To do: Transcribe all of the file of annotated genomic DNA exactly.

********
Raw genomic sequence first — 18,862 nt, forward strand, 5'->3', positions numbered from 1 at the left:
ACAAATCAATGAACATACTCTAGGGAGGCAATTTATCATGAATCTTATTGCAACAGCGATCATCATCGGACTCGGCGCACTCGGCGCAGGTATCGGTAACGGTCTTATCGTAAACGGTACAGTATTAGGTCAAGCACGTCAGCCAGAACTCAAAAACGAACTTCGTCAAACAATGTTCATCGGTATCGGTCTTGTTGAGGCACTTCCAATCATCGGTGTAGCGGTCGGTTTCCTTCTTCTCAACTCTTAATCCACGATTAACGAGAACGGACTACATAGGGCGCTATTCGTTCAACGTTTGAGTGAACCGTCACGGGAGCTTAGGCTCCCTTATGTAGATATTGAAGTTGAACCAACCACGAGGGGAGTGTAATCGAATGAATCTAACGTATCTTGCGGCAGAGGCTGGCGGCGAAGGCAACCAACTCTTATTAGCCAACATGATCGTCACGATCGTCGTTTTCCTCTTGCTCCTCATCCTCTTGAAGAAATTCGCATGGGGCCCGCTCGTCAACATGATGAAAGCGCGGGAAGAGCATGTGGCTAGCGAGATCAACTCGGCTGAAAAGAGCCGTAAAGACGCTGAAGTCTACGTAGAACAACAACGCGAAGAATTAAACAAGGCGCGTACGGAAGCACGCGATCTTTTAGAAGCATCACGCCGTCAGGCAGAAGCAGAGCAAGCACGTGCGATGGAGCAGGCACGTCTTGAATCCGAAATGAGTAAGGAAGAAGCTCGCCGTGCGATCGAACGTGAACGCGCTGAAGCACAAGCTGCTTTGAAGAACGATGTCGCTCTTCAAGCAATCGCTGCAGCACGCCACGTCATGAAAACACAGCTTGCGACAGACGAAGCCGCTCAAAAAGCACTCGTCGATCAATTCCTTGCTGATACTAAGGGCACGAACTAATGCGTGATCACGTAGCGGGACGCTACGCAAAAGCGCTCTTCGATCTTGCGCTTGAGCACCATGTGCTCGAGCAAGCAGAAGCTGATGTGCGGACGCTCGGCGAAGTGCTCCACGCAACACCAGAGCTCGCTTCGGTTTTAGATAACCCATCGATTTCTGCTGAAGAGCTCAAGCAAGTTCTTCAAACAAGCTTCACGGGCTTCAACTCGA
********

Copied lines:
Raw genomic sequence first — 18,862 nt, forward strand, 5'->3', positions numbered from 1 at the left:
ACAAATCAATGAACATACTCTAGGGAGGCAATTTATCATGAATCTTATTGCAACAGCGATCATCATCGGACTCGGCGCACTCGGCGCAGGTATCGGTAACGGTCTTATCGTAAACGGTACAGTATTAGGTCAAGCACGTCAGCCAGAACTCAAAAACGAACTTCGTCAAACAATGTTCATCGGTATCGGTCTTGTTGAGGCACTTCCAATCATCGGTGTAGCGGTCGGTTTCCTTCTTCTCAACTCTTAATCCACGATTAACGAGAACGGACTACATAGGGCGCTATTCGTTCAACGTTTGAGTGAACCGTCACGGGAGCTTAGGCTCCCTTATGTAGATATTGAAGTTGAACCAACCACGAGGGGAGTGTAATCGAATGAATCTAACGTATCTTGCGGCAGAGGCTGGCGGCGAAGGCAACCAACTCTTATTAGCCAACATGATCGTCACGATCGTCGTTTTCCTCTTGCTCCTCATCCTCTTGAAGAAATTCGCATGGGGCCCGCTCGTCAACATGATGAAAGCGCGGGAAGAGCATGTGGCTAGCGAGATCAACTCGGCTGAAAAGAGCCGTAAAGACGCTGAAGTCTACGTAGAACAACAACGCGAAGAATTAAACAAGGCGCGTACGGAAGCACGCGATCTTTTAGAAGCATCACGCCGTCAGGCAGAAGCAGAGCAAGCACGTGCGATGGAGCAGGCACGTCTTGAATCCGAAATGAGTAAGGAAGAAGCTCGCCGTGCGATCGAACGTGAACGCGCTGAAGCACAAGCTGCTTTGAAGAACGATGTCGCTCTTCAAGCAATCGCTGCAGCACGCCACGTCATGAAAACACAGCTTGCGACAGACGAAGCCGCTCAAAAAGCACTCGTCGATCAATTCCTTGCTGATACTAAGGGCACGAACTAATGCGTGATCACGTAGCGGGACGCTACGCAAAAGCGCTCTTCGATCTTGCGCTTGAGCACCATGTGCTCGAGCAAGCAGAAGCTGATGTGCGGACGCTCGGCGAAGTGCTCCACGCAACACCAGAGCTCGCTTCGGTTTTAGATAACCCATCGATTTCTGCTGAAGAGCTCAAGCAAGTTCTTCAAACAAGCTTCACGGGCTTCAACTCGA